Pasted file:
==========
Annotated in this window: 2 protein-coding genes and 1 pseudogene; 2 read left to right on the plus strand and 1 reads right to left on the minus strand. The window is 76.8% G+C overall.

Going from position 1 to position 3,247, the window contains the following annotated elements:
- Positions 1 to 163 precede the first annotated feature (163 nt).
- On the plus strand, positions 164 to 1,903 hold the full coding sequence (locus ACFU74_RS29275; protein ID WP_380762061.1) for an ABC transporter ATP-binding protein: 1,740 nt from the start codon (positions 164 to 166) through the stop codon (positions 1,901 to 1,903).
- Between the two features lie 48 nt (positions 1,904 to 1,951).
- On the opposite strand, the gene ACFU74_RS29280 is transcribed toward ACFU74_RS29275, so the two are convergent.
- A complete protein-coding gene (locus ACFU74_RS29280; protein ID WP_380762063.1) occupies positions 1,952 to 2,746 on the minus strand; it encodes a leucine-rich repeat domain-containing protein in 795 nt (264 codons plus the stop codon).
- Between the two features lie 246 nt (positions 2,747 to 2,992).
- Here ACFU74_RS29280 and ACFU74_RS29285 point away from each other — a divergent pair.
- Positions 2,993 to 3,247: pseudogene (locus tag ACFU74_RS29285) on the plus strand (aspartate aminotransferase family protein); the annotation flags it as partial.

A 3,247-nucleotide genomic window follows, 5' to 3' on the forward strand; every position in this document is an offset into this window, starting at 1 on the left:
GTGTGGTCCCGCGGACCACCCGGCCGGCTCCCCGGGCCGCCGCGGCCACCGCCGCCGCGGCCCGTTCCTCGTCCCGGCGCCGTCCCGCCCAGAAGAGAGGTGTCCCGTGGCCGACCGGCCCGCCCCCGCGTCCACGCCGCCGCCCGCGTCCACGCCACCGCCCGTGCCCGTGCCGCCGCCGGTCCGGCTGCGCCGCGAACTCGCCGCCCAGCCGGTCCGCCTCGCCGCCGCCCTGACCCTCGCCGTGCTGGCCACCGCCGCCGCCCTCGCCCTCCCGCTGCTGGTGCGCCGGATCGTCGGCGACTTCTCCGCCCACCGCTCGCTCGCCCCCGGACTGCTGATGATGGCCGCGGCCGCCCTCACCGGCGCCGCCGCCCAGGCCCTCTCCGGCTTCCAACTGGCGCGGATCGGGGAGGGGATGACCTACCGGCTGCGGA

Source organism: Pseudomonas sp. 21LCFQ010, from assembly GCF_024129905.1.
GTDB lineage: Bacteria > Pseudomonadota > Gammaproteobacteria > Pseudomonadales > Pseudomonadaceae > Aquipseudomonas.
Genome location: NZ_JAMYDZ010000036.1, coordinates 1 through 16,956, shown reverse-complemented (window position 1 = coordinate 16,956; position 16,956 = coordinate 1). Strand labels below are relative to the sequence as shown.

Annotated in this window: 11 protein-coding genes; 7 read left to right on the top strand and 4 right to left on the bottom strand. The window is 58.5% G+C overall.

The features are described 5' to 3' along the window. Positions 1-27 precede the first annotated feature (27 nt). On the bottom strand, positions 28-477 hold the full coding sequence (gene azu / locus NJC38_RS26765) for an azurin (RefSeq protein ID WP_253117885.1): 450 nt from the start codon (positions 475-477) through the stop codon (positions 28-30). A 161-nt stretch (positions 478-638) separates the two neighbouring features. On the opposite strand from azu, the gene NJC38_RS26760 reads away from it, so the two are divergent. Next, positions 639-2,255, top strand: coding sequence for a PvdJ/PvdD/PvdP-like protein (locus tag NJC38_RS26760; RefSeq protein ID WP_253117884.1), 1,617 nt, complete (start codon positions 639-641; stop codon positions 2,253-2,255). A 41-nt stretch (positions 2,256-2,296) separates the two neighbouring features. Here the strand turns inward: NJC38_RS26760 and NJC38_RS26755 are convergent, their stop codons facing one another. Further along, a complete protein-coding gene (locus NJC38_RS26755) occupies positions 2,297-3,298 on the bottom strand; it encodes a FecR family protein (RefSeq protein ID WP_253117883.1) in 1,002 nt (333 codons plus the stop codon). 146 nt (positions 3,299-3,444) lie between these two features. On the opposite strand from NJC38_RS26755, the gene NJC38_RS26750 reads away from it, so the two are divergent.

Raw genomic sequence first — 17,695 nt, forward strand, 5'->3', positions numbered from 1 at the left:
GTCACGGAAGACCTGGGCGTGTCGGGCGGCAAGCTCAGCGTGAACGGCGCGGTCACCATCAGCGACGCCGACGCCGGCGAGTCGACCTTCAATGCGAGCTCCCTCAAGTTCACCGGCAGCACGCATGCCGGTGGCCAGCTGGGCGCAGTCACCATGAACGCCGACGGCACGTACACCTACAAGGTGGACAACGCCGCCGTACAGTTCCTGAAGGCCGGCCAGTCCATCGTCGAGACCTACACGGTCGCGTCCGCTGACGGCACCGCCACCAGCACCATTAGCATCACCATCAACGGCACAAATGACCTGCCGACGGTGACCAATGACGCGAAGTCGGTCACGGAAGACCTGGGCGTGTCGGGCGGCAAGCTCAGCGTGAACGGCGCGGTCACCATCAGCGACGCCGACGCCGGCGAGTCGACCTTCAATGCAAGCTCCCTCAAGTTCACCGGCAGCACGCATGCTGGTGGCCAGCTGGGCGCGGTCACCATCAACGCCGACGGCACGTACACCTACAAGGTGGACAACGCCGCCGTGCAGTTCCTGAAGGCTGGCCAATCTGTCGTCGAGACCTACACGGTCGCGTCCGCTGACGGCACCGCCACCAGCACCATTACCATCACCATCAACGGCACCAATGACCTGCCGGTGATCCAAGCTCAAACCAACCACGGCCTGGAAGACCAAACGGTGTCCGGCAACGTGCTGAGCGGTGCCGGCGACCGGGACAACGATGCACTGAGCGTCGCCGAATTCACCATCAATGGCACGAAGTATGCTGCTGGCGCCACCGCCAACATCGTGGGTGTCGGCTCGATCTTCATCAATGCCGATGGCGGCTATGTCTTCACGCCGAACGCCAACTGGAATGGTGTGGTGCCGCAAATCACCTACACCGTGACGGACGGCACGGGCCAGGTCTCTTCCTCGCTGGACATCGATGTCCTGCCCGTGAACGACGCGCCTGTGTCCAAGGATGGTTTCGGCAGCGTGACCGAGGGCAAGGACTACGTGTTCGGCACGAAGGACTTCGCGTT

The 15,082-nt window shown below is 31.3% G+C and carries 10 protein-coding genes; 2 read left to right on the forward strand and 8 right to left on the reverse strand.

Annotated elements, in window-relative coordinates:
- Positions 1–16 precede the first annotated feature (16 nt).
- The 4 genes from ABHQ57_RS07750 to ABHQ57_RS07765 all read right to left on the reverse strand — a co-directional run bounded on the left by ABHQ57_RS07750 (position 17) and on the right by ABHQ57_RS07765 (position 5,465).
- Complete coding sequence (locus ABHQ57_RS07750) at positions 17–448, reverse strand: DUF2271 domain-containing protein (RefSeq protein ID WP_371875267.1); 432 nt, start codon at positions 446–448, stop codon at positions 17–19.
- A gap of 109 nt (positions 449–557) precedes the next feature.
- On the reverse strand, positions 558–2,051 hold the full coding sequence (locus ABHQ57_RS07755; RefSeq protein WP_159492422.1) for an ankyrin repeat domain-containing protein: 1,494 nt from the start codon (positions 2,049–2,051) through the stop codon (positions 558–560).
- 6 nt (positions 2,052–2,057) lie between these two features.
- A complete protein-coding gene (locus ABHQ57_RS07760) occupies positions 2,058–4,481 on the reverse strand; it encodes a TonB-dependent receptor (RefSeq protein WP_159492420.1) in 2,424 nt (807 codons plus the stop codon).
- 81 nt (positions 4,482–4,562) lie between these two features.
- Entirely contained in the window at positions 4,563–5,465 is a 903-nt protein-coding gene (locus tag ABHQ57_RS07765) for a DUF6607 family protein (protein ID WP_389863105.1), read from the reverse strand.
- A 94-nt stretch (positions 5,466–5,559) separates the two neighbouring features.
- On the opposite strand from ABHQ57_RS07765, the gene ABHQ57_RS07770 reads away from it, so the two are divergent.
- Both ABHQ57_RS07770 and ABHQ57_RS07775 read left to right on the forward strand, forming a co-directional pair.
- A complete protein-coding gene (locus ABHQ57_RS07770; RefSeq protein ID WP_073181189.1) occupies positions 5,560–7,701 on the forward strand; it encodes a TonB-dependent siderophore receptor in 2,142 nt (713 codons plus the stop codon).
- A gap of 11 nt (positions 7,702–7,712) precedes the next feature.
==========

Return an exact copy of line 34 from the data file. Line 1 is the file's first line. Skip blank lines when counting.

- A complete protein-coding gene (locus ABHQ57_RS07770; RefSeq protein ID WP_073181189.1) occupies positions 5,560–7,701 on the forward strand; it encodes a TonB-dependent siderophore receptor in 2,142 nt (713 codons plus the stop codon).